The inefficiencies and unproductivity of coercive command structures have long since consigned both slavery and the communist “dictatorship of the proletariat” to history’s dustbin. (Such rescue services as the police or military are specialized for fast-response situations and—in civilized countries at least—are careful to defer to civilian policy which has somewhat better checks on the decisions arrived at.)

Even such games as football, basketball and chess, which officially have one winner and one loser, actually have strong non-zero-sum components. If the object of the game were only to determine who won and who lost, a flip of the coin would suffice. How exciting—band on the sidelines, 70,000 screaming fans, 11 players on each team—just to decide the whole outcome with but the flip of a coin! The non-zero-sum elements include the excitement of the contest itself; the opportunities to hone one’s own skills against an opponent; the opportunity to learn from a skilled opponent; the opportunity to capture imagination and admiration; the adrenaline rush….. And why would schools form cooperative athletic leagues with “their most hated and bitterest rivals” except for both these non-zero-sum elements and the added revenues such long-standing rivalries generate in attendance?

So it is possible, in most real-life situations and most games, to have win-win instead of merely win-loss, and also to have loss-loss, as the late Cold War for so long threatened to become. (What would you call a nuclear war which only ten Americans survived but only one Russian survived? A stunning victory?)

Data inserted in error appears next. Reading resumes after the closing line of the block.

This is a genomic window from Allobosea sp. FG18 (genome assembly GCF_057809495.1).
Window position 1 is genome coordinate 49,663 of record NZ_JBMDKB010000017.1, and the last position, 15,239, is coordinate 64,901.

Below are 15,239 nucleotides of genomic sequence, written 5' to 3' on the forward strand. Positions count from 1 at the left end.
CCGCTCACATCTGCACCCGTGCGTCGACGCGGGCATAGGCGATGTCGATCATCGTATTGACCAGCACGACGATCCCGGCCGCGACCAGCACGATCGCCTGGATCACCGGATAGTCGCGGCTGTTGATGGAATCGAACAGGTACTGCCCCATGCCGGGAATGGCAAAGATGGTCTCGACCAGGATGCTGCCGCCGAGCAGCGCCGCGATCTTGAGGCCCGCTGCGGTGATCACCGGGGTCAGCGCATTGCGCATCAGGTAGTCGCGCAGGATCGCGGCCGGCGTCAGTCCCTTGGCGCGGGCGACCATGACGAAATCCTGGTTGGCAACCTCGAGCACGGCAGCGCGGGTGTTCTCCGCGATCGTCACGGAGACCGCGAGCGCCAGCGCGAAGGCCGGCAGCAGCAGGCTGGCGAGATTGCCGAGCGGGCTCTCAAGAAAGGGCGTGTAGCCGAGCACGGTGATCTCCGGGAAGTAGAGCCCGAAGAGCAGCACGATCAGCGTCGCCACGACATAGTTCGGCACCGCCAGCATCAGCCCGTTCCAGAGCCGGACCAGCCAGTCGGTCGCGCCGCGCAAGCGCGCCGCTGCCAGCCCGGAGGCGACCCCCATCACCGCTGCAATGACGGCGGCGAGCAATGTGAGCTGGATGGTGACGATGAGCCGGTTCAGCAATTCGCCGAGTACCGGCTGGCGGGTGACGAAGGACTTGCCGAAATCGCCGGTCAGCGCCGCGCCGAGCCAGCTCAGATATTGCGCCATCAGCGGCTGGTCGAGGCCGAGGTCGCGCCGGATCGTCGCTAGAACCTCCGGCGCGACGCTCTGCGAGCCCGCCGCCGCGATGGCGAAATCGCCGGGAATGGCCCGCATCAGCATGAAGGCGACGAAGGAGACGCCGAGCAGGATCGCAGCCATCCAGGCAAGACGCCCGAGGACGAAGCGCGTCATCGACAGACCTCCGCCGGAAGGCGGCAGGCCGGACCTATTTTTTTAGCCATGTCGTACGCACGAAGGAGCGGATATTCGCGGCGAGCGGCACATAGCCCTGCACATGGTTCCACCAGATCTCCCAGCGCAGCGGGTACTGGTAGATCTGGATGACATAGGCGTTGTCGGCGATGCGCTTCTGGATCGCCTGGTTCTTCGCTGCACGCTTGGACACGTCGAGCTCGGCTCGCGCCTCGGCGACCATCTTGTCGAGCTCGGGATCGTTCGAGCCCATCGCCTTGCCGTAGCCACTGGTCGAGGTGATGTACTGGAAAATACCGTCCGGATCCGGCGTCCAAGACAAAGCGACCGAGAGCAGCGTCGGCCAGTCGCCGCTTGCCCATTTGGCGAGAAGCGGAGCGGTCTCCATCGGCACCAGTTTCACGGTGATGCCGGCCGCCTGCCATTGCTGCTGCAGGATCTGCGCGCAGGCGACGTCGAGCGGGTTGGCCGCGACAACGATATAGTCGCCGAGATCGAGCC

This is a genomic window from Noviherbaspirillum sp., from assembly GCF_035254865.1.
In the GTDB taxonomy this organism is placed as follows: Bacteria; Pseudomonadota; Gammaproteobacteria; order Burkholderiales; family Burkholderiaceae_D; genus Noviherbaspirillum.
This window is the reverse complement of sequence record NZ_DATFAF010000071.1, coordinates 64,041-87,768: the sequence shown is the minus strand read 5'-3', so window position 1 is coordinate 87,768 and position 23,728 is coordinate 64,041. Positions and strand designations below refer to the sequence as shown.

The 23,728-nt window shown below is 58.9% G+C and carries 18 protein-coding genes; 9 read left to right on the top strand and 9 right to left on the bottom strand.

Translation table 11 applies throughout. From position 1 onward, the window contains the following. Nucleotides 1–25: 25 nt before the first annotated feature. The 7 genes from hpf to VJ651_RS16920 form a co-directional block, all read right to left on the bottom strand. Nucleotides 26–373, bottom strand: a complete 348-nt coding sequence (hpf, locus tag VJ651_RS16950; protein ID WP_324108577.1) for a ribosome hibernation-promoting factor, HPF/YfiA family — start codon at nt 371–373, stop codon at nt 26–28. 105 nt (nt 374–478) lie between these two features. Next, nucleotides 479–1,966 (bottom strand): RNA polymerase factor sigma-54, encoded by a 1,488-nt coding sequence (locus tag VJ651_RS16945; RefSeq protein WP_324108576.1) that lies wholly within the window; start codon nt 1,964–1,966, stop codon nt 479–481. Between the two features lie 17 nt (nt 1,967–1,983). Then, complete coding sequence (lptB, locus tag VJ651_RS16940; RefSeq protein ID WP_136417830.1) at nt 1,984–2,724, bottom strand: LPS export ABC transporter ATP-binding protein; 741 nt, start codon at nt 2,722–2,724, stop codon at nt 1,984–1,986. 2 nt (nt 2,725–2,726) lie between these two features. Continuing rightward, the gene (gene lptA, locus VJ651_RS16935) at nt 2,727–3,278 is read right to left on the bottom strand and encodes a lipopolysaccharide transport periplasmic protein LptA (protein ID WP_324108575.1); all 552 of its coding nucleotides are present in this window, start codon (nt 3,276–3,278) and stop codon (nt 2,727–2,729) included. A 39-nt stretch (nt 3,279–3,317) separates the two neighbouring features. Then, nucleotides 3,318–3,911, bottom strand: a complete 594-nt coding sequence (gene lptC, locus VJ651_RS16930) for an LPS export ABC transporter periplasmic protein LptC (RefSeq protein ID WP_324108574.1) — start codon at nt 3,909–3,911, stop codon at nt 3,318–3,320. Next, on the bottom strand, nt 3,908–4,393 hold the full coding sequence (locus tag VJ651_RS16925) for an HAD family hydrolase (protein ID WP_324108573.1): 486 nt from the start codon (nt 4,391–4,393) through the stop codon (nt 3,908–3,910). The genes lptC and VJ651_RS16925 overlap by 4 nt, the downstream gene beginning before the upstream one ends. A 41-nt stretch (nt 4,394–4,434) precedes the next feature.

And what difference does it make in your dealings with other people, in how you treat other people, and the kinds of situation you can move effectively in, if you understand most situations to be win-win opportunities instead of assuming that to win you must make someone else lose?

Lesson Plan for “The Game of Gotcha”

  1. However many students you have for the occasion, prepare at least 3 times as many “Gotcha” cards. A “Gotcha” card is an index card with Gotcha printed in large letters on one side, Meetcha printed in large letters on the other.
  2. Have each of your students also fold a sheet of notebook paper, which they are to use to conceal which side of the card is uppermost until after it has been played and their partner’s card also played.
  3. Obtain, presumably from a bank, approximately a dollar in pennies for each student. Keep two-thirds of the pennies in a ready box, distribute the other third evenly among your students.